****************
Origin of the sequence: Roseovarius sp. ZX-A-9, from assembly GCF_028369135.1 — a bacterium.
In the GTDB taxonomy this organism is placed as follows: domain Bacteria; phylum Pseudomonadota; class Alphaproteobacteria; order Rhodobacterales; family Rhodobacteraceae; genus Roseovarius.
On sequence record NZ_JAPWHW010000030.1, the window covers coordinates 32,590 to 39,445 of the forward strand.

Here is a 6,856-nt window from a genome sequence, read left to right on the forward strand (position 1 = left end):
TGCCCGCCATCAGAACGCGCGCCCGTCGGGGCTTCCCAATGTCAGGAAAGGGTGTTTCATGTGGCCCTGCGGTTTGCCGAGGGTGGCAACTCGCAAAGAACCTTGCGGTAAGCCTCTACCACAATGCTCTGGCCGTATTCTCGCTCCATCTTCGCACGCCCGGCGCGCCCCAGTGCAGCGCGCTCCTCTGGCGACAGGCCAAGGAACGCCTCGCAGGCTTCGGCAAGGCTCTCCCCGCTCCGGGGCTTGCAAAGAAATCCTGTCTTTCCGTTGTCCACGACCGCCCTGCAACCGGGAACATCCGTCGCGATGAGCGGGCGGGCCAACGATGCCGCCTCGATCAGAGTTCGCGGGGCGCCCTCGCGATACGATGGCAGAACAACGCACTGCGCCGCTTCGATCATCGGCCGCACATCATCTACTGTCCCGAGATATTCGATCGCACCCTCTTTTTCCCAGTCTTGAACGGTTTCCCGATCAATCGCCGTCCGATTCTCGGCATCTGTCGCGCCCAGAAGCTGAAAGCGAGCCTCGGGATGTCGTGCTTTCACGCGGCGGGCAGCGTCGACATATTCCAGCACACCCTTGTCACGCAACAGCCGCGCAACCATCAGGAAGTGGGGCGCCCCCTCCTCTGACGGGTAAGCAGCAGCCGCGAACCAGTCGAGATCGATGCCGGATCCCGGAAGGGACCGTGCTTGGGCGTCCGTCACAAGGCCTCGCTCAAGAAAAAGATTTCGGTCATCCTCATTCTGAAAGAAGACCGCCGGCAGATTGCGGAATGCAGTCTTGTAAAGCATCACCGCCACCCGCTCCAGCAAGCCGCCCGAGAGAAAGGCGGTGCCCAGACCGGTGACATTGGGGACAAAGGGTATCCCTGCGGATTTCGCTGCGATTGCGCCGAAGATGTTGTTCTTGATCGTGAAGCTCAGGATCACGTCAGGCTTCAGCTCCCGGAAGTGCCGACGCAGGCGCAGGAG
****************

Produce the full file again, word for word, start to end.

Origin of the sequence: Roseovarius sp. ZX-A-9, from assembly GCF_028369135.1 — a bacterium.
In the GTDB taxonomy this organism is placed as follows: domain Bacteria; phylum Pseudomonadota; class Alphaproteobacteria; order Rhodobacterales; family Rhodobacteraceae; genus Roseovarius.
On sequence record NZ_JAPWHW010000030.1, the window covers coordinates 32,590 to 39,445 of the forward strand.

Here is a 6,856-nt window from a genome sequence, read left to right on the forward strand (position 1 = left end):
TGCCCGCCATCAGAACGCGCGCCCGTCGGGGCTTCCCAATGTCAGGAAAGGGTGTTTCATGTGGCCCTGCGGTTTGCCGAGGGTGGCAACTCGCAAAGAACCTTGCGGTAAGCCTCTACCACAATGCTCTGGCCGTATTCTCGCTCCATCTTCGCACGCCCGGCGCGCCCCAGTGCAGCGCGCTCCTCTGGCGACAGGCCAAGGAACGCCTCGCAGGCTTCGGCAAGGCTCTCCCCGCTCCGGGGCTTGCAAAGAAATCCTGTCTTTCCGTTGTCCACGACCGCCCTGCAACCGGGAACATCCGTCGCGATGAGCGGGCGGGCCAACGATGCCGCCTCGATCAGAGTTCGCGGGGCGCCCTCGCGATACGATGGCAGAACAACGCACTGCGCCGCTTCGATCATCGGCCGCACATCATCTACTGTCCCGAGATATTCGATCGCACCCTCTTTTTCCCAGTCTTGAACGGTTTCCCGATCAATCGCCGTCCGATTCTCGGCATCTGTCGCGCCCAGAAGCTGAAAGCGAGCCTCGGGATGTCGTGCTTTCACGCGGCGGGCAGCGTCGACATATTCCAGCACACCCTTGTCACGCAACAGCCGCGCAACCATCAGGAAGTGGGGCGCCCCCTCCTCTGACGGGTAAGCAGCAGCCGCGAACCAGTCGAGATCGATGCCGGATCCCGGAAGGGACCGTGCTTGGGCGTCCGTCACAAGGCCTCGCTCAAGAAAAAGATTTCGGTCATCCTCATTCTGAAAGAAGACCGCCGGCAGATTGCGGAATGCAGTCTTGTAAAGCATCACCGCCACCCGCTCCAGCAAGCCGCCCGAGAGAAAGGCGGTGCCCAGACCGGTGACATTGGGGACAAAGGGTATCCCTGCGGATTTCGCTGCGATTGCGCCGAAGATGTTGTTCTTGATCGTGAAGCTCAGGATCACGTCAGGCTTCAGCTCCCGGAAGTGCCGACGCAGGCGCAGGAG